A co-worker of mine asked if I would mind fixing a quilt that was made by some long ago relative. His daughter always sleeps with it (so he says). It is well loved (ie: they didn't take real good care of it). And all the black fabrics have started to disintegrate. I thought sure why not. It is a log cabin pattern. I thought it would be as simple as appliquing new logs over the damaged black logs. But when I got into it, the batting was also gone behind those logs. So I had to take some quilting out to get the remaining batting out of the damaged areas. But there were two kinds of quilting. One was hand quilting done with cotton string. You read right, string. With the knots on the outside. The other quilting was machine quilting that must have been set at 25 stitch per inch. The only plus to that is that the tension was so off, that I could go on the back, pull the bobbin thread and 24" would come out. Then when I really looked at the back, I noticed that the backing was starting to wear thin in some areas showing the batting inside. What started out as a quick log applique has become a pretty big ordeal. To keep from going insane, I am just going to take out the quilting, fix the top, layer with new batting and backing and machine quilt.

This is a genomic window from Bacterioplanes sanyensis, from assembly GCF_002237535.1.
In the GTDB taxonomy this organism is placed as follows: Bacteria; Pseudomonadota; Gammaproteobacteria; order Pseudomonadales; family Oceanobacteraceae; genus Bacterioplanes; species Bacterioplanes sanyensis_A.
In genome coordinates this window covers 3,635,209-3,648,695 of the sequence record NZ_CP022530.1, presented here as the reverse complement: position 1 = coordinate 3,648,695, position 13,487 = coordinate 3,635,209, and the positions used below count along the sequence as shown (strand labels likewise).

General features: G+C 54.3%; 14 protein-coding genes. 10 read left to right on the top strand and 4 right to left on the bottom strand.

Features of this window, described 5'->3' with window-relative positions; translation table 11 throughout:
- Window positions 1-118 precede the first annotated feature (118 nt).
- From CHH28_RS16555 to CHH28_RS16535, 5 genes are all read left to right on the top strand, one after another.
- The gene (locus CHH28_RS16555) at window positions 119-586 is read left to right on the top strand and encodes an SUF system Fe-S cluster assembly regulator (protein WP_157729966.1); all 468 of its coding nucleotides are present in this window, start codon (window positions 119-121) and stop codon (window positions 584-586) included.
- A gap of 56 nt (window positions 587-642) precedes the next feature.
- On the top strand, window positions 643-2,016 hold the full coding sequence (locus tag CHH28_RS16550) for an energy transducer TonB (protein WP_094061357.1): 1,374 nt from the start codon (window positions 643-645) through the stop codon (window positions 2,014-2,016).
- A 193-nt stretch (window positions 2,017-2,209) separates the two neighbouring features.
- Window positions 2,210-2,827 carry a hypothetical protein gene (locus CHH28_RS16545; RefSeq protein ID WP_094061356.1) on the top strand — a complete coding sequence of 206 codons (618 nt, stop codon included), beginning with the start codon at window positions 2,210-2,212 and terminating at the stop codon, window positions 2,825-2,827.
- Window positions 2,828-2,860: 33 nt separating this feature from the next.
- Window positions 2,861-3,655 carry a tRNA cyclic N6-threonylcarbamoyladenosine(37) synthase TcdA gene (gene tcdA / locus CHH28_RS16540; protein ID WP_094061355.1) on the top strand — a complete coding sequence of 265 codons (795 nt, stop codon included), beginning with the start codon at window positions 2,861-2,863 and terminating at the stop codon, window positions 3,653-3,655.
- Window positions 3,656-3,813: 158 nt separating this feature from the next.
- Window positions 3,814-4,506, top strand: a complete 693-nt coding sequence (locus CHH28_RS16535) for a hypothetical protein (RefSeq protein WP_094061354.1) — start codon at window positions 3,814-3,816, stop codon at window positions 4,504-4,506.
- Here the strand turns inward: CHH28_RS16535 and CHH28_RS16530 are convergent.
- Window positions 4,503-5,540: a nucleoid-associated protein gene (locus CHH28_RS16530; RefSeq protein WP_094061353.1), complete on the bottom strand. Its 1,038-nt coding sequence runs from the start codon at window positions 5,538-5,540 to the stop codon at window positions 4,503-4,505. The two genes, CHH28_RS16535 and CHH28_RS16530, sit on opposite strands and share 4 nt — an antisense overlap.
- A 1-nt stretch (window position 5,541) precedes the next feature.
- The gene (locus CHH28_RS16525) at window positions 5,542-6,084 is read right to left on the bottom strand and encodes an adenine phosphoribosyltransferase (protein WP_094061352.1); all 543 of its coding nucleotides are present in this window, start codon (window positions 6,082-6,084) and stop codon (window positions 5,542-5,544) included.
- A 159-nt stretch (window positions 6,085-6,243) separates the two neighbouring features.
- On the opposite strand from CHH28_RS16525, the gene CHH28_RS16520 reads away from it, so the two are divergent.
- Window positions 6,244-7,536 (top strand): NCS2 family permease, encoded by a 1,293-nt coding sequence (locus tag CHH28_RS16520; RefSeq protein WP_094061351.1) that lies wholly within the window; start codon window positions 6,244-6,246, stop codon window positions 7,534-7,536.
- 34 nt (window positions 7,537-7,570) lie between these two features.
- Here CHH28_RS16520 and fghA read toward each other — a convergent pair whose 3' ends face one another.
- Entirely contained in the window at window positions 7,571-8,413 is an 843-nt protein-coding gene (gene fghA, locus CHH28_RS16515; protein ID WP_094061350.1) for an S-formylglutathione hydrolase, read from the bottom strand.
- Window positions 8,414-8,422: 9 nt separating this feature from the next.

I could just fix the bad logs and give it back but it wouldn't make it through another washing. At least I know it will be fixed to last for several more decades. Long ago relative's top will still look the same for the most part and I will have salvaged part of their family's heritage. But unless it's part of MY family heritage, I won't offer to do it again.